Stephens quoted studies of the bias against females in which "women are seen as ambitious and capable, or likeable - but rarely both."

Gender stereotypes trump race stereotypes in every social science test," says Alice Eagley, a psychology professor at Northwestern University. A distinguished academic undertaking a major study of coverage of the 2008 election, Professor Marion Just of Wellesley College - one of the "seven sisters" colleges founded because women were barred from the Ivy Leagues and which, coincidentally, Hillary Clinton herself attended - tells me that what is most striking to her is that the most repeated description of Senator Clinton is "cool and calculating".

This, she says, would never be said of a male candidate - because any politician making a serious bid for the White House has, by definition, to be cool and calculating.

Just as Stephens withheld no punches in identifying rampant sexism, he didn't hesitate to clarify the political instigator who introduced sexism and the race card:

Obama himself prepared the ground by making the first gratuitous personal attack of the campaign during the televised Congressional Black Caucus Institute debate in South Carolina on 21 January, although virtually every follower of the media coverage now assumes that it was Clinton who started the negative attacks. Following routine political sniping from her about supposedly admiring comments Obama had made about Ronald Reagan, Obama suddenly turned on Clinton and stared intimidatingly at her. "While I was working in the streets," he scolded her, ". . . you were a corporate lawyer sitting on the board of Wal-Mart." Then, cleverly linking her inextricably in the public consciousness with her husband, he added: "I can't tell who I'm running against sometimes."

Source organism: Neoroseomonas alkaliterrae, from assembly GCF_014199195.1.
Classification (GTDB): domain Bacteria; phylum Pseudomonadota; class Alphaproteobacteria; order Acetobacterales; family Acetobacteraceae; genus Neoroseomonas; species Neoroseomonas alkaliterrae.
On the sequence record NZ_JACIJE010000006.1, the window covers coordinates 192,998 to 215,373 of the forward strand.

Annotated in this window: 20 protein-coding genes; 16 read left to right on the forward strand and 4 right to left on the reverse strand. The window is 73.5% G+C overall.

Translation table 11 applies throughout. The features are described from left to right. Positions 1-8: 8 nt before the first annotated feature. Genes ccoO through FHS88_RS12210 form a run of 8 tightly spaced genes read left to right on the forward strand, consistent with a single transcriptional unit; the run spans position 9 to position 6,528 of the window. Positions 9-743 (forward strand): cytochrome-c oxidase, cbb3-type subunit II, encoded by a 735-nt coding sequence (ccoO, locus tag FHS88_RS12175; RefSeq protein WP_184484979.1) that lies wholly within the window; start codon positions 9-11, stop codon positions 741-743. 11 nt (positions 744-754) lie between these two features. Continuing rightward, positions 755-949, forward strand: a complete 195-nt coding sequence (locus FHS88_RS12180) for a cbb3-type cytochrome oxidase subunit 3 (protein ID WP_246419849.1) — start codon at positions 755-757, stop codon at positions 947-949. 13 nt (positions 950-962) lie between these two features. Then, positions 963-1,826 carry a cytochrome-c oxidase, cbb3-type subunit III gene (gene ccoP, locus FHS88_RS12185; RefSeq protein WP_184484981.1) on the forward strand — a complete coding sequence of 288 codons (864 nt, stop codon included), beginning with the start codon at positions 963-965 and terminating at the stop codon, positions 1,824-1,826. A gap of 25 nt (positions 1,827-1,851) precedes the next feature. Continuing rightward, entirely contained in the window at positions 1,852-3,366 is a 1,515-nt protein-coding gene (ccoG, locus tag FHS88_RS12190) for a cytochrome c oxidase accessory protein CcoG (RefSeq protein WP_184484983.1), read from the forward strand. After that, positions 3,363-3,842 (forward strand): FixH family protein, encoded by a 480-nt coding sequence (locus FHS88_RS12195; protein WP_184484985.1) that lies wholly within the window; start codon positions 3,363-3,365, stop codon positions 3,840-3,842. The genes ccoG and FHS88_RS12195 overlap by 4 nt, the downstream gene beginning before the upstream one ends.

One of his female staff then distributed a confidential memo [contained in this post] to carefully selected journalists which alleged that a vaguely clumsy comment Hillary Clinton had made about Martin Luther King ("Dr King's dream began to be realised when President Lyndon Johnson passed the Civil Rights Act of 1964") and a reference her husband had made in passing to Nelson Mandela ("I've been blessed in my life to know some of the greatest figures of the last hundred years . . . but if I had to pick one person whom I know would never blink, who would never turn back, who would make great decisions . . . I would pick Hillary") were deliberate racial taunts.

Another female staffer, Candice Tolliver - whose job it is to promote Obama to African Americans - then weighed in publicly, claiming that "a cross-section of voters are alarmed at the tenor of some of these statements" and saying: "Folks are beginning to wonder: Is this an isolated situation, or is there something bigger behind all of this?" That was game, set and match: the Clintons were racists, an impression sealed when Bill Clinton later compared Obama's victory in South Carolina to those of Jesse Jackson in 1984 and 1988 (even though Jackson himself, an Obama supporter, subsequently declared Clinton's remarks to be entirely inoffensive).